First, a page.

Kanadiske Rush er et band som står høyt i kurs hos mange musikkelskere. Nå har de til og med fått hver sin mikrobe oppkalt etter seg. Det må være en enormt stor ære, og livet blir neppe den samme etter dette for Geddy Lee og medmusikantene!
“Three new species of microbes have been named after Rush.”
According to the University Of British Columbia, the trio of microbes was found in the guts of termites and sport long hair and have a tendency to move rhythmically under a microscope. The researchers called the new Pseudotrichonympha species P. leei, P. lifesoni, and P. pearti after Rush’s Geddy Lee, Alex Lifeson og Neil Peart.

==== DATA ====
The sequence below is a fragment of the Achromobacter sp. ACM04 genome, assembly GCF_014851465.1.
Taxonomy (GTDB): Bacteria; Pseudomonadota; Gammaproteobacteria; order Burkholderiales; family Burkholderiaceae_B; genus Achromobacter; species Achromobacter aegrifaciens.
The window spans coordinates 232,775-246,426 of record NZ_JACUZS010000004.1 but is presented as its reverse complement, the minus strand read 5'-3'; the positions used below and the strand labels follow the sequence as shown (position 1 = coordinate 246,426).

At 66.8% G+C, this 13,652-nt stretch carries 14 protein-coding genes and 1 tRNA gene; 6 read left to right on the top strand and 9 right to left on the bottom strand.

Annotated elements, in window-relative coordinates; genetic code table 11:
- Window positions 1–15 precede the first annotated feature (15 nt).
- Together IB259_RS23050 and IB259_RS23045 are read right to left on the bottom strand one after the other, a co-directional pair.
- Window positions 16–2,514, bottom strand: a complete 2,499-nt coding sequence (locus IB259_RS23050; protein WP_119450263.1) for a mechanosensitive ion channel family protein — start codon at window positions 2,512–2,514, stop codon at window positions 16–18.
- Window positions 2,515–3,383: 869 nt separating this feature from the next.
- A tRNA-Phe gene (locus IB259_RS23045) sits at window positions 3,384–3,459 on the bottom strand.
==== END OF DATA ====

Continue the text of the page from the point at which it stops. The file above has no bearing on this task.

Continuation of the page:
Patrick Keeling, a University of British Columbia microbiologist and senior author of a paper about the new species, said he was asked by a Spanish colleague to recommend “some good Canadian music, and I suggested he listen to Rush,” he explained. “He came back to me and said, ‘Those microbes we’re finding have long hair like the guys on the album 2112!’”
“Pseudotrichonympha leei, P. lifesoni og P. pearti.”
The recently discovered microbes are covered with flagella, the long threads cells use to move. The university’s report notes that many cells have a few flagella, but this new species boasts more than 10,000 “very long flagella, giving them flowing hair.”
As the study in Scientific Reports points out, the three members of Rush aren’t exactly the type to bust moves onstage, but their new microbe counterparts “sway their bodies in microscopic dances.” The one named after Peart, particularly, features a “rotating intracellular structure never seen before.” “We have looked at a lot of crazy cells in my lab, and none of us has ever seen anything like this,” Keeling said.